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3 ways to tighten your farm's machinery belt

Jeff Caldwell 02/19/2014 @ 10:07am Multimedia Editor for Agriculture.com and Successful Farming magazine.

The last few years have been a heck of a run for a lot of farmers, and in few places has that been demonstrated as in the farm machinery market.

A lot of farmers have spent money on new paint in the last few years and now, with crop income projections pointing lower, the iron market may be a place that offers a way for farmers to protect themselves from too much exposure to profit potential loss. In other words, trimming machinery costs -- both the iron itself and the costs associated with keeping it running -- is the best way to survive the expected farm income downturn. But, it's not exactly just a matter of spending less at your local dealership or auction, says University of Illinois Extension ag economist Gary Schnitkey.

"The increase in machinery purchases is fundamentally related to higher capital purchases, which on grain farms are predominately machinery purchases. In the early 2000s, capital purchases averaged near $40 per acre. In 2011 and 2012, capital purchases averaged over $100 per acre," he says in a university report. "Now that crop revenues have decreased, reducing capital expenditures from over $100 per acre level back near $40 per acre range is important. Previous experience suggests that lower capital expenditures may be difficult. During the 1970s, farm incomes increased, leading to increases in capital expenditures. When farm incomes declined in the 1980s, a commiserate decline in capital expenditures did not occur immediately  The lagged response of lowering capital expenditures contributed to some of the financial stress occurring in the 1980s."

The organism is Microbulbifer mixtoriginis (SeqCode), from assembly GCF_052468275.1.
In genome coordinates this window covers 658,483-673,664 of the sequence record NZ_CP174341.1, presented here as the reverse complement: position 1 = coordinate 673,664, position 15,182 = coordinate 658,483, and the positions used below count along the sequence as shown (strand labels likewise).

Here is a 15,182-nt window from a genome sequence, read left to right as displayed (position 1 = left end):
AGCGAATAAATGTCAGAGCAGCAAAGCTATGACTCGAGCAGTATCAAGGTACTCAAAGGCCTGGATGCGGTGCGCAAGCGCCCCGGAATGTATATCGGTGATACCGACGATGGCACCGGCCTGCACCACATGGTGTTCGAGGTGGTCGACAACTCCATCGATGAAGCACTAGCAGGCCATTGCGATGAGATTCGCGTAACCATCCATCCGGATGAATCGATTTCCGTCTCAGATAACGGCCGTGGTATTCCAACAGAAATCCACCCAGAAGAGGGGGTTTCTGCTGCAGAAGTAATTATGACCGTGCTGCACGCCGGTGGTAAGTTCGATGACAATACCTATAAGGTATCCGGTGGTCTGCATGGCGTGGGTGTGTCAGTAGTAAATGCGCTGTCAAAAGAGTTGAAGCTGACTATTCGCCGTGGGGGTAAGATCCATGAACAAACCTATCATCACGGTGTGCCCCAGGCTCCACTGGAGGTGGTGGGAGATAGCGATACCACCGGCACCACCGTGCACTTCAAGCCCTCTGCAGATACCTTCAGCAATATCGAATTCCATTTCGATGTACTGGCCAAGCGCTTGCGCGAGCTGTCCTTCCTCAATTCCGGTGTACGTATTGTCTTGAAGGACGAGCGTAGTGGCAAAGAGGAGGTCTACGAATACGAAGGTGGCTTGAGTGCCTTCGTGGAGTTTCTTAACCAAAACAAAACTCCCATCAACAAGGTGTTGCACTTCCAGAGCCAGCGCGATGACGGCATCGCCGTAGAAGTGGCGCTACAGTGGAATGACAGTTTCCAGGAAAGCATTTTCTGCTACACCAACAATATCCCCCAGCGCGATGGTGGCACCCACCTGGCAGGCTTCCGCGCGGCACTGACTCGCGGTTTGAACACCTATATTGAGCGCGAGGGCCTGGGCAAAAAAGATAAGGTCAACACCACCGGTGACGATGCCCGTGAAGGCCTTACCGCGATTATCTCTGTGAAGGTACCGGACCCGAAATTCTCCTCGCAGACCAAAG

How can you get that cost back down to that $40/acre level? Think both in terms of each individual machine on your farm, as well as the entire complement of iron, especially when it comes to general use and maintenance. Schnitkey recommends these 3 tips when looking at your machinery:

  • Making sure that combine is used over the proper amount of acres. Combine costs often are the lowest when a combine is used to harvest between 3,000 and 4,000 acre.

  • Making sure that the proper amount of equipment is maintained. All equipment owned by a farm should be used fully. Often, differences in equipment costs between farms are related to the number of tractors that exist on a farm.

  • Making sure that only needed tillage practices are performed. After harvesting, tillage is often the highest cost field operations. Limiting the number of tillage operations will lower power costs.

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